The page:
How we Conduct the Trials

How We Conduct Trials

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How We Conduct Trials

GIOSTAR has created the following position papers, policies and case studies to ensure and demonstrate its ethical development of new medicines. Indeed, all of our clinical research must be reviewed by a qualified Independent Ethics Committee or Institutional Review Board.

Clinical Outcome After Stem Cell Transplant for Various Diseases U.S. Patient Survival Outcomes Report!

The U.S. Patient Survival Outcomes Report displays an estimate of patients who are alive after adult stem cell transplant.

The estimates are shown:

  • By disease and length of time after transplant: 1 year, 3 year
  • By the type of donor who provided the cells for transplant:
    • Autologous (the patient’s cells)
    • Related allogeneic (a patient’s sibling or another family member’s cells)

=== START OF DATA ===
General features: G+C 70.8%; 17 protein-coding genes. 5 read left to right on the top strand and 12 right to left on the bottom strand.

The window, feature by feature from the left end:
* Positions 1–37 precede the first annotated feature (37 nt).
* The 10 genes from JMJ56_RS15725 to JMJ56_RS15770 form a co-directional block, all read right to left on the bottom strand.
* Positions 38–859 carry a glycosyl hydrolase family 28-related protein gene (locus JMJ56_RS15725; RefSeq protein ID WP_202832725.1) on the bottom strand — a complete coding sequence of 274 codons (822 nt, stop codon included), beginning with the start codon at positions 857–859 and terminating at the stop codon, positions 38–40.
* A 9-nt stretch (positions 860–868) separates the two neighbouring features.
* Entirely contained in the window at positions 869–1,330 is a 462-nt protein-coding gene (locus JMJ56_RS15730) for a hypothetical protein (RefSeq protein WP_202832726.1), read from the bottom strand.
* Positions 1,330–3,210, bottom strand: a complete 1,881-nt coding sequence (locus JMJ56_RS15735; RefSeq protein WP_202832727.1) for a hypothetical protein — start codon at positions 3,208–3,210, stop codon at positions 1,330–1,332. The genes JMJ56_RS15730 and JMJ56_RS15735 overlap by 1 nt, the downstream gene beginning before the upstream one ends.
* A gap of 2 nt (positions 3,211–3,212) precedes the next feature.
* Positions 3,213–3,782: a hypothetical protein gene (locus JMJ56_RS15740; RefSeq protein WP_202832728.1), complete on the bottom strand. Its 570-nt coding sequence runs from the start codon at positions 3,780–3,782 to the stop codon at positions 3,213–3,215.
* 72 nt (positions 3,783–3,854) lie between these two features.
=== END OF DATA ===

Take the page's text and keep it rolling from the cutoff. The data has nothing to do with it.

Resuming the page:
• Unrelated allogeneic (a volunteer donor’s cells) The cells used for transplant can be from bone marrow, peripheral blood, umbilical cord blood or adipose tissues.  Outcomes data show survival information for transplant patients with a similar disease. The information cannot predict the outcome of any one person. One person’s response to transplant may be very different than another person’s response.  The number of patients evaluated can greatly affect the survival estimate.
  • When only a small number of patients are observed, the estimated outcomes can vary widely.
  • When a large number of patients are observed, the estimate is more reliable.  Survival outcomes only provide a partial picture. A patient’s specific medical condition, health, and previous treatments and other factors must also be considered. Patients should refer questions to their doctor; transplant center staff or another health care professional.

Note: If these patients do not get the stem cell transplants, they probably will not survive.